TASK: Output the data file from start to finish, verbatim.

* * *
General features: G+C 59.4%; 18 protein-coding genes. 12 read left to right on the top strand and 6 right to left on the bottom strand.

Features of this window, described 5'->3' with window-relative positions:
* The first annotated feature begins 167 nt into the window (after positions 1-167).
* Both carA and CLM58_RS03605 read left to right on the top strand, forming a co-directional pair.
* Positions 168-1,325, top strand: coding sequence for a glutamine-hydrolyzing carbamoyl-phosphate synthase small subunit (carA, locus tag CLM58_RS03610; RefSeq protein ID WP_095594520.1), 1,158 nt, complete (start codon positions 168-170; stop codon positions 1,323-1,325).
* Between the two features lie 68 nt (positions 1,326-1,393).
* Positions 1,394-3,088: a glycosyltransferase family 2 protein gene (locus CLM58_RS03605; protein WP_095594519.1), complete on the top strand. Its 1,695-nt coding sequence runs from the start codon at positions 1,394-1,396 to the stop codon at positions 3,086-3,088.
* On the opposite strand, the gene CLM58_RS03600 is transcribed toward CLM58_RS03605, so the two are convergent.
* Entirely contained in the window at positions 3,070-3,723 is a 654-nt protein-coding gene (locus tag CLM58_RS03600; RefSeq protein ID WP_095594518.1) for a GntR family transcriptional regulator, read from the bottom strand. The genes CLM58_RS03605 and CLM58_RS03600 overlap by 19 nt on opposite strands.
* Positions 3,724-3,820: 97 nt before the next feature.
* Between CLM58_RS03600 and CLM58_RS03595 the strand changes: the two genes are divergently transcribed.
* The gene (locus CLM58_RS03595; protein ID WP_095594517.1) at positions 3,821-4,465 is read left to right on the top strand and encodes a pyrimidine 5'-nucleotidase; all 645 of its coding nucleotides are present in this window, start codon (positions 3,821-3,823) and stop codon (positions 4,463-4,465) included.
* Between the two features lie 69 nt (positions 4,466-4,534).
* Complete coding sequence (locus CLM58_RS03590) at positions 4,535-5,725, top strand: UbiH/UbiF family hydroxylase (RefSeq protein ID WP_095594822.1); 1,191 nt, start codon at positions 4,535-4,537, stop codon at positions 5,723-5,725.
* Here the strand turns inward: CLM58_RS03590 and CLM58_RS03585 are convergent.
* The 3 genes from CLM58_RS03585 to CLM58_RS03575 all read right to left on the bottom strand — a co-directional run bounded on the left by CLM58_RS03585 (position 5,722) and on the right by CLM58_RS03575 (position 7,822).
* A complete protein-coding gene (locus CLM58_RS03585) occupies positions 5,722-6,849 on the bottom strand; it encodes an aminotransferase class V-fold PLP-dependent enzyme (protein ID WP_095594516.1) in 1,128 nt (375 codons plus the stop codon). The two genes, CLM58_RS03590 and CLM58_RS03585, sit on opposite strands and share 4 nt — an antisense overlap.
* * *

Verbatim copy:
General features: G+C 59.4%; 18 protein-coding genes. 12 read left to right on the top strand and 6 right to left on the bottom strand.

Features of this window, described 5'->3' with window-relative positions:
* The first annotated feature begins 167 nt into the window (after positions 1-167).
* Both carA and CLM58_RS03605 read left to right on the top strand, forming a co-directional pair.
* Positions 168-1,325, top strand: coding sequence for a glutamine-hydrolyzing carbamoyl-phosphate synthase small subunit (carA, locus tag CLM58_RS03610; RefSeq protein ID WP_095594520.1), 1,158 nt, complete (start codon positions 168-170; stop codon positions 1,323-1,325).
* Between the two features lie 68 nt (positions 1,326-1,393).
* Positions 1,394-3,088: a glycosyltransferase family 2 protein gene (locus CLM58_RS03605; protein WP_095594519.1), complete on the top strand. Its 1,695-nt coding sequence runs from the start codon at positions 1,394-1,396 to the stop codon at positions 3,086-3,088.
* On the opposite strand, the gene CLM58_RS03600 is transcribed toward CLM58_RS03605, so the two are convergent.
* Entirely contained in the window at positions 3,070-3,723 is a 654-nt protein-coding gene (locus tag CLM58_RS03600; RefSeq protein ID WP_095594518.1) for a GntR family transcriptional regulator, read from the bottom strand. The genes CLM58_RS03605 and CLM58_RS03600 overlap by 19 nt on opposite strands.
* Positions 3,724-3,820: 97 nt before the next feature.
* Between CLM58_RS03600 and CLM58_RS03595 the strand changes: the two genes are divergently transcribed.
* The gene (locus CLM58_RS03595; protein ID WP_095594517.1) at positions 3,821-4,465 is read left to right on the top strand and encodes a pyrimidine 5'-nucleotidase; all 645 of its coding nucleotides are present in this window, start codon (positions 3,821-3,823) and stop codon (positions 4,463-4,465) included.
* Between the two features lie 69 nt (positions 4,466-4,534).
* Complete coding sequence (locus CLM58_RS03590) at positions 4,535-5,725, top strand: UbiH/UbiF family hydroxylase (RefSeq protein ID WP_095594822.1); 1,191 nt, start codon at positions 4,535-4,537, stop codon at positions 5,723-5,725.
* Here the strand turns inward: CLM58_RS03590 and CLM58_RS03585 are convergent.
* The 3 genes from CLM58_RS03585 to CLM58_RS03575 all read right to left on the bottom strand — a co-directional run bounded on the left by CLM58_RS03585 (position 5,722) and on the right by CLM58_RS03575 (position 7,822).
* A complete protein-coding gene (locus CLM58_RS03585) occupies positions 5,722-6,849 on the bottom strand; it encodes an aminotransferase class V-fold PLP-dependent enzyme (protein ID WP_095594516.1) in 1,128 nt (375 codons plus the stop codon). The two genes, CLM58_RS03590 and CLM58_RS03585, sit on opposite strands and share 4 nt — an antisense overlap.